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Congress Steps Up, Keeps Stafford Loan Rates at 3.4 percent

It came down to the wire, but Congress finally voted to help out millions of current and former college students who have accumulated up to $1 trillion in student loans.

Congress last week approved legislation to keep interest rates at 3.4 percent for new subsidized Stafford loans in the government’s Direct Stafford Loan program, funded by the U.S. Department of Education. The lower rate is effective for one year, until June 30, 2013.

Had Congress not acted, the rate would have doubled to 6.8 percent. The change saves an estimated 7.4 million students an additional $6 billion for the year on their subsidized Stafford loans.

Student Loan Debt, A Growing Problem

America’s overall student loan debt is escalating and is now estimated to be between $867 billion and $1 trillion, according to the Federal Reserve Bank of New York.

According to figures supplied by, a student loan-tracker, freshmen who borrow the maximum allowed loan amount of $3,500 for their first year of college, can save between $700 and $1,719, over the life of the loan, depending upon how it is repaid.

Sophomores who borrow the maximum amount of $4,500, can save between $900 and $2,211. Juniors and seniors who borrow the maximum $5,500, can save $1,100 to $2,702.

At the same time, other changes are expected to increase costs for some college students by an estimated $20 billion.

For example, students now entering graduate school will no longer be able to apply for subsidized federal direct loans.  Formerly, the federal government had paid the interest on these subsidized loans while graduate students were still in school and for six months after graduation.

That subsidy was eliminated during last year’s debt ceiling debate in Congress, in an effort to cover a shortfall in the funding of low-income student loans.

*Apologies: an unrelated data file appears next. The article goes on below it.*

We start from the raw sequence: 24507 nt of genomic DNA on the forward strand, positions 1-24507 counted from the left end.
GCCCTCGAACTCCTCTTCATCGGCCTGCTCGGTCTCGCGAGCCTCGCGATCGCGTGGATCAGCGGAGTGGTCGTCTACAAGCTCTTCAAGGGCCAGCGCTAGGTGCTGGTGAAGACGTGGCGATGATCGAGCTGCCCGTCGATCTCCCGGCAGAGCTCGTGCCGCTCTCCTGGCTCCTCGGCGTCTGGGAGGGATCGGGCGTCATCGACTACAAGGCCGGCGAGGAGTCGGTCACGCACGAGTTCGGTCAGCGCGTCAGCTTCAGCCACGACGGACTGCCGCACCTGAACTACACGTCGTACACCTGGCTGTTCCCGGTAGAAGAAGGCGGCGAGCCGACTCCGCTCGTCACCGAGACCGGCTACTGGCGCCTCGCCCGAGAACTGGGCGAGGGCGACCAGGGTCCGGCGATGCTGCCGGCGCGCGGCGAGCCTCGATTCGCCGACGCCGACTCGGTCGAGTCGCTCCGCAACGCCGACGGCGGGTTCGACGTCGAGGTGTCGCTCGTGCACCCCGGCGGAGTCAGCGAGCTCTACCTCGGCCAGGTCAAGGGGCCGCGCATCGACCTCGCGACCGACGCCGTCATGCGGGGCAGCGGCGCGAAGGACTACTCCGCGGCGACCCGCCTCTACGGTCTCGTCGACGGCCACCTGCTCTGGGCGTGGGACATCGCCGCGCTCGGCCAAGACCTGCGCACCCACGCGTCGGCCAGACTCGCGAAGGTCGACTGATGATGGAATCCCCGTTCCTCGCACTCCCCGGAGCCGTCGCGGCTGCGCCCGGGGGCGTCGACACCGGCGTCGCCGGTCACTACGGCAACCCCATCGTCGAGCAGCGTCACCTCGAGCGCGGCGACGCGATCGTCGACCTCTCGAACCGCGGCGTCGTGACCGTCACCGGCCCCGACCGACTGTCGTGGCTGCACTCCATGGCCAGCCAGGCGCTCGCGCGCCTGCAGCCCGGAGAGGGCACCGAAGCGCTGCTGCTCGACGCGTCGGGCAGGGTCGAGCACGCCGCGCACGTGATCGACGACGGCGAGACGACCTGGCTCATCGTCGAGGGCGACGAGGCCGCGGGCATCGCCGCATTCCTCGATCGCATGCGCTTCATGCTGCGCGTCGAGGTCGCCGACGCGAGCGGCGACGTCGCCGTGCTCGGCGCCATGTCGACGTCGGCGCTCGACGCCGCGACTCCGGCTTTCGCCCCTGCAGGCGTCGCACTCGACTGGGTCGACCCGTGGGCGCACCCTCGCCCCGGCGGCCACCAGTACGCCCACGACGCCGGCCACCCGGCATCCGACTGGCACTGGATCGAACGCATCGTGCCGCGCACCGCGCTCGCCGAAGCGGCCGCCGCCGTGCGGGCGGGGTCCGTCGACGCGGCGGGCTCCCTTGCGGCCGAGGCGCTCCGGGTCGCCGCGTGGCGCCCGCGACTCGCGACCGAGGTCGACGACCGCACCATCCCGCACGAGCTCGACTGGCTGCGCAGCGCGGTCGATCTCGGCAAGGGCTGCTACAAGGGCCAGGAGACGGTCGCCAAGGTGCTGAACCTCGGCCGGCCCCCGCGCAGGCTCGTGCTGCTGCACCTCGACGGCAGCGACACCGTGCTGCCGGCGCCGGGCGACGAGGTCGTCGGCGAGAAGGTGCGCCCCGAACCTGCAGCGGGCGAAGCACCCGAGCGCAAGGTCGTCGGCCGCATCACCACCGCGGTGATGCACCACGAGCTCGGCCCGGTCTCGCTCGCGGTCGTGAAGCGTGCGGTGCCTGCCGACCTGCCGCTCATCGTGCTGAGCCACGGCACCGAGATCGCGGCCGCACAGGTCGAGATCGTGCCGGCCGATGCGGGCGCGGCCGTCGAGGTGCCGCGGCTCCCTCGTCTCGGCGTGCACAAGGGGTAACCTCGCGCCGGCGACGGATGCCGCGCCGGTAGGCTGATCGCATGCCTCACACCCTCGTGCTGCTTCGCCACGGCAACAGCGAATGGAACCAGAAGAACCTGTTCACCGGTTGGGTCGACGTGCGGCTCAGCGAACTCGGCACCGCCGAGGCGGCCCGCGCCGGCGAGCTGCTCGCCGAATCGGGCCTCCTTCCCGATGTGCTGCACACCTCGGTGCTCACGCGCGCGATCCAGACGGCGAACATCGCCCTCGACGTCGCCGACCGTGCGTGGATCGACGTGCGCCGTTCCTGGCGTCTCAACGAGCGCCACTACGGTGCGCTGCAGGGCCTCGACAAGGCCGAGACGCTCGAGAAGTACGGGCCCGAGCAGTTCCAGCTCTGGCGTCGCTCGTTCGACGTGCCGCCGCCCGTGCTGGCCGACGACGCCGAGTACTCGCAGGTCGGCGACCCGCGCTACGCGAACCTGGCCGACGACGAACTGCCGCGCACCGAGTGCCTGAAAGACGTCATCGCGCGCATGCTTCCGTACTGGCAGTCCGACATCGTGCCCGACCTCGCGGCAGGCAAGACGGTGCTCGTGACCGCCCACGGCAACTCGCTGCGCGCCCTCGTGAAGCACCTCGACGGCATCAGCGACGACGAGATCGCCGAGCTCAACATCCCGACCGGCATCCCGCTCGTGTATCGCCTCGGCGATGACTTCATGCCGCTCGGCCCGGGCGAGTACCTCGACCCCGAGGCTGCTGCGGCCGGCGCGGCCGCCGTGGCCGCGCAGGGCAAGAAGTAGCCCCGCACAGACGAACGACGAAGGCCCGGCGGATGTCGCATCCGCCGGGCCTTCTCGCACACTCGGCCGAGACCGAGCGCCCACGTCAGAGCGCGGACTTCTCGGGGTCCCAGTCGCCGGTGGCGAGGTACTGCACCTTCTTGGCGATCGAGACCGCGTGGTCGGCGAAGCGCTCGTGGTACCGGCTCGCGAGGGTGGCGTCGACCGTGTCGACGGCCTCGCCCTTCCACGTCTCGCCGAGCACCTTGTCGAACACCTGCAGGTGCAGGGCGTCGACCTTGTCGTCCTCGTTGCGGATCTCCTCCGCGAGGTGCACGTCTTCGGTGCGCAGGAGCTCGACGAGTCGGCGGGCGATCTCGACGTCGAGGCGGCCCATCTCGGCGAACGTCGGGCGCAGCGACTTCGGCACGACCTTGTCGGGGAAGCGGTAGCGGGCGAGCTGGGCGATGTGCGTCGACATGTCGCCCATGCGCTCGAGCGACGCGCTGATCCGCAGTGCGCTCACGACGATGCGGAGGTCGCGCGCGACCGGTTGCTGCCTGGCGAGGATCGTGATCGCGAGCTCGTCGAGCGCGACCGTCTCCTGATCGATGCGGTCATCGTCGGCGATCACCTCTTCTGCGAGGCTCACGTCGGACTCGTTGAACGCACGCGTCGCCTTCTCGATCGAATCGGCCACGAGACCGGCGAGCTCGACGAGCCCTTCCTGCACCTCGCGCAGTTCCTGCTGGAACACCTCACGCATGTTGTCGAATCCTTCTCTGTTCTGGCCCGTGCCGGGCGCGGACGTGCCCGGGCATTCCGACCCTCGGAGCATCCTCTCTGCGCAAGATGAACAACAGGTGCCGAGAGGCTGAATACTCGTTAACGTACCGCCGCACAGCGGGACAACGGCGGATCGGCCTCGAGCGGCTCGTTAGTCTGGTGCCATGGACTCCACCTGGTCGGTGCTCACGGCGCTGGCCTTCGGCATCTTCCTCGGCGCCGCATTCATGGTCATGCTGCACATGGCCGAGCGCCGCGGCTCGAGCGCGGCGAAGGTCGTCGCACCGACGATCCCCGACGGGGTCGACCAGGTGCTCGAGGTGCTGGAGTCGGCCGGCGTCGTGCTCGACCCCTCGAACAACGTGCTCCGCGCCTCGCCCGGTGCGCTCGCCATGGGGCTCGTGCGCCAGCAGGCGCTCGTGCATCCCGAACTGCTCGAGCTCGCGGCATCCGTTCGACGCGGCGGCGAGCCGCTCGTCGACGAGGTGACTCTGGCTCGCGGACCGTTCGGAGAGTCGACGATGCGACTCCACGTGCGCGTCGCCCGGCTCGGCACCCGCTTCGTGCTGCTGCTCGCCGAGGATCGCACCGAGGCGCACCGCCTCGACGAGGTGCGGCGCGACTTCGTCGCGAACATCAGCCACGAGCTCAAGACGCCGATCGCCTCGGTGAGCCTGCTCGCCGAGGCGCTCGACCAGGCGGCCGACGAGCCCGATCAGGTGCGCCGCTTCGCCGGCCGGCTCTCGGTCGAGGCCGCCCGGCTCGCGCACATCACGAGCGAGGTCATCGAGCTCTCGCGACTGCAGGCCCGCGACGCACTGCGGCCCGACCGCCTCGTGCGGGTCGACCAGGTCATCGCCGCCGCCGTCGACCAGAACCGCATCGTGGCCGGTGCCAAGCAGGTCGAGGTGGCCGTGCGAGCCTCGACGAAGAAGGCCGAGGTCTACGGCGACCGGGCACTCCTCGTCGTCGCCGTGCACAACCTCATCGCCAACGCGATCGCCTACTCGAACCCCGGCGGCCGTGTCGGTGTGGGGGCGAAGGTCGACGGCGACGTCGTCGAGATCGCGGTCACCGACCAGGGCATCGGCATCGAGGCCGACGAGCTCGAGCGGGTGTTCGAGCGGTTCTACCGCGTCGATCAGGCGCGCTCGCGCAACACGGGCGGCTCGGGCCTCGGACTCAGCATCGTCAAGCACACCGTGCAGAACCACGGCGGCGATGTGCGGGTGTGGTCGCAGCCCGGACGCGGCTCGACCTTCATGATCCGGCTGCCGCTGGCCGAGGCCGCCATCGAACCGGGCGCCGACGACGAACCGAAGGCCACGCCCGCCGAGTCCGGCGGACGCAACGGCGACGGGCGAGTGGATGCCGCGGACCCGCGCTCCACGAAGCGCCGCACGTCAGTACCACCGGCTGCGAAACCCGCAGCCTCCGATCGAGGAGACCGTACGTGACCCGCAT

The change is expected to cost graduate student borrowers an additional $18 over the next decade, since the interest on their federal loans must now be paid while they are still in school and immediately after graduation. The interest rate on unsubsidized and all graduate Stafford loans is 6.8 percent.

Similarly, the government will no longer pay the interest on subsidized undergraduate loans during the six month grace period after students leave school. The added cost to those students is expected to be more than $2 billion per year. The change applies to new loans issued through July 2014.

Student Loan Debt Consolidation Program

Finally, a 2011 executive order issued by President Obama to allow borrowers to consolidate multiple loans into one direct government loan while effectively lowering the overall interest rate by as much as one half a percentage point, ended on June 30.

According to the U.S. Department of Education, only 440,000 of the 5.8 million eligible borrowers applied for the program before the cut-off date.

These students have loans totaling $10.6 billion. Borrowers who missed the deadline can still apply for the loan consolidation program, but are too late for the interest rate reduction.

For all borrowers, the average debt in 2011 was $23,300, with 10 percent owing more than $54,000, and three percent, more than $100,000.

On July 1, several significant changes took effect in the federal government’s student loan programs that will decrease borrowing costs for some students while raising them for others.

Bill “No Pay” Fay has lived a meager financial existence his entire life. He started writing/bragging about it in 2012, helping birth into existence as the site’s original “Frugal Man.” Prior to that, he spent more than 30 years covering the high finance world of college and professional sports for major publications, including the Associated Press, New York Times and Sports Illustrated. His interest in sports has waned some, but he is as passionate as ever about not reaching for his wallet. Bill can be reached at [email protected].

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